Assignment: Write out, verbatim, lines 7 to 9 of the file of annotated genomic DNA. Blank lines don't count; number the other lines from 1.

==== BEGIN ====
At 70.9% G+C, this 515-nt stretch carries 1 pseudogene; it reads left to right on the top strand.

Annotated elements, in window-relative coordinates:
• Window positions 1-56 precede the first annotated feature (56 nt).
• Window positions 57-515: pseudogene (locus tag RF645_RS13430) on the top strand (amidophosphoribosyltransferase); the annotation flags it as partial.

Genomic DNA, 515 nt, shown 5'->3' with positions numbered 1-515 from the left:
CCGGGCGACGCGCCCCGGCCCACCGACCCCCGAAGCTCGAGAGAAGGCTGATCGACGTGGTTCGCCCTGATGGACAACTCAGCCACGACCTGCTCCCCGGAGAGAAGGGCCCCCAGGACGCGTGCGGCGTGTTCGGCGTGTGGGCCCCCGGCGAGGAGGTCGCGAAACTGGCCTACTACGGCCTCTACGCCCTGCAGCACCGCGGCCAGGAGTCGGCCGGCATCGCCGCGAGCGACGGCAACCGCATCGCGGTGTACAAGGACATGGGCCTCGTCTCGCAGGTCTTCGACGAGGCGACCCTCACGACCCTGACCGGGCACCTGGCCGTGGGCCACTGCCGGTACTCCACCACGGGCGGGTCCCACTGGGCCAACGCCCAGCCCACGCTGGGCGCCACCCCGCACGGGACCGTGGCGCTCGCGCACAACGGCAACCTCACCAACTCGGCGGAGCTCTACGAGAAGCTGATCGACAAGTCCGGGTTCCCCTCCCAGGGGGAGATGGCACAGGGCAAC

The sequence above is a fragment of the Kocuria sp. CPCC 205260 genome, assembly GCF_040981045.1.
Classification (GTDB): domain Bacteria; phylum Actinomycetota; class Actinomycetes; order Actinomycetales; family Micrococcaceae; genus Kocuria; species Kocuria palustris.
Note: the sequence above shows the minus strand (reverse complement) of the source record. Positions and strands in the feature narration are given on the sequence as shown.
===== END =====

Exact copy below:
The sequence above is a fragment of the Kocuria sp. CPCC 205260 genome, assembly GCF_040981045.1.
Classification (GTDB): domain Bacteria; phylum Actinomycetota; class Actinomycetes; order Actinomycetales; family Micrococcaceae; genus Kocuria; species Kocuria palustris.
Note: the sequence above shows the minus strand (reverse complement) of the source record. Positions and strands in the feature narration are given on the sequence as shown.